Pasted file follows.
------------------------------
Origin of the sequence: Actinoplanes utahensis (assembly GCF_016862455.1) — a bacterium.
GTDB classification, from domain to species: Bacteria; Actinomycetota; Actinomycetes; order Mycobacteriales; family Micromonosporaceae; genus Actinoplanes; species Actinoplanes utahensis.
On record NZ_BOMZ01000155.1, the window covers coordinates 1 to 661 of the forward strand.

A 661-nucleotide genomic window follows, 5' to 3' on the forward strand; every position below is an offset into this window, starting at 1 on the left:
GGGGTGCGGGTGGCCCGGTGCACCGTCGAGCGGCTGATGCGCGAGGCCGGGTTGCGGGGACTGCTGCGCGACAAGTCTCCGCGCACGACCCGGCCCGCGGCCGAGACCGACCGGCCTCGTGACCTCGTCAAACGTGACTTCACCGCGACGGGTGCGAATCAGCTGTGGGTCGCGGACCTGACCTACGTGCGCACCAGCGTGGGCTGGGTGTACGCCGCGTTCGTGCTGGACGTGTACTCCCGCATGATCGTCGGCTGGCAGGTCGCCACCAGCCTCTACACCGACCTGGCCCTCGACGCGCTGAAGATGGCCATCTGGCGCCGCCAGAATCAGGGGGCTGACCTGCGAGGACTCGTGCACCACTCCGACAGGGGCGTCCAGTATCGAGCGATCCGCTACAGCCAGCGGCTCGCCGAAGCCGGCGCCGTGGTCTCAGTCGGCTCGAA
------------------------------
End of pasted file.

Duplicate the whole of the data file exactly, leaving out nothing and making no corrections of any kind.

Origin of the sequence: Actinoplanes utahensis (assembly GCF_016862455.1) — a bacterium.
GTDB classification, from domain to species: Bacteria; Actinomycetota; Actinomycetes; order Mycobacteriales; family Micromonosporaceae; genus Actinoplanes; species Actinoplanes utahensis.
On record NZ_BOMZ01000155.1, the window covers coordinates 1 to 661 of the forward strand.

A 661-nucleotide genomic window follows, 5' to 3' on the forward strand; every position below is an offset into this window, starting at 1 on the left:
GGGGTGCGGGTGGCCCGGTGCACCGTCGAGCGGCTGATGCGCGAGGCCGGGTTGCGGGGACTGCTGCGCGACAAGTCTCCGCGCACGACCCGGCCCGCGGCCGAGACCGACCGGCCTCGTGACCTCGTCAAACGTGACTTCACCGCGACGGGTGCGAATCAGCTGTGGGTCGCGGACCTGACCTACGTGCGCACCAGCGTGGGCTGGGTGTACGCCGCGTTCGTGCTGGACGTGTACTCCCGCATGATCGTCGGCTGGCAGGTCGCCACCAGCCTCTACACCGACCTGGCCCTCGACGCGCTGAAGATGGCCATCTGGCGCCGCCAGAATCAGGGGGCTGACCTGCGAGGACTCGTGCACCACTCCGACAGGGGCGTCCAGTATCGAGCGATCCGCTACAGCCAGCGGCTCGCCGAAGCCGGCGCCGTGGTCTCAGTCGGCTCGAA